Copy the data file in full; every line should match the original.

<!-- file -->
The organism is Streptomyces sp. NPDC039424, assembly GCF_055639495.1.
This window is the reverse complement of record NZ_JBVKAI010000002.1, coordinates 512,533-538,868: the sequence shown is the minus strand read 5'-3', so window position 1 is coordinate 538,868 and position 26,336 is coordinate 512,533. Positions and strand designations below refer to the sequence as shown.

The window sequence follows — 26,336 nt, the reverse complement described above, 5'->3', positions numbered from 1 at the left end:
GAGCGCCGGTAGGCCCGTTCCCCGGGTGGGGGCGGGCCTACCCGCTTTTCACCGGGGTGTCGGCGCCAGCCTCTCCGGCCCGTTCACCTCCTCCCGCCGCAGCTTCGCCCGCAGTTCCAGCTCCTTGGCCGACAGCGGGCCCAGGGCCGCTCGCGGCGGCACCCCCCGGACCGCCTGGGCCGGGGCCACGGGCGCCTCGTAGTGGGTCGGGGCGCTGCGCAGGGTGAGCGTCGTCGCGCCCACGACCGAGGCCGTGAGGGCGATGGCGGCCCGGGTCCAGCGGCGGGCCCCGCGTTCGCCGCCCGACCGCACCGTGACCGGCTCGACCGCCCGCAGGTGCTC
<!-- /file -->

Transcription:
The organism is Streptomyces sp. NPDC039424, assembly GCF_055639495.1.
This window is the reverse complement of record NZ_JBVKAI010000002.1, coordinates 512,533-538,868: the sequence shown is the minus strand read 5'-3', so window position 1 is coordinate 538,868 and position 26,336 is coordinate 512,533. Positions and strand designations below refer to the sequence as shown.

The window sequence follows — 26,336 nt, the reverse complement described above, 5'->3', positions numbered from 1 at the left end:
GAGCGCCGGTAGGCCCGTTCCCCGGGTGGGGGCGGGCCTACCCGCTTTTCACCGGGGTGTCGGCGCCAGCCTCTCCGGCCCGTTCACCTCCTCCCGCCGCAGCTTCGCCCGCAGTTCCAGCTCCTTGGCCGACAGCGGGCCCAGGGCCGCTCGCGGCGGCACCCCCCGGACCGCCTGGGCCGGGGCCACGGGCGCCTCGTAGTGGGTCGGGGCGCTGCGCAGGGTGAGCGTCGTCGCGCCCACGACCGAGGCCGTGAGGGCGATGGCGGCCCGGGTCCAGCGGCGGGCCCCGCGTTCGCCGCCCGACCGCACCGTGACCGGCTCGACCGCCCGCAGGTGCTC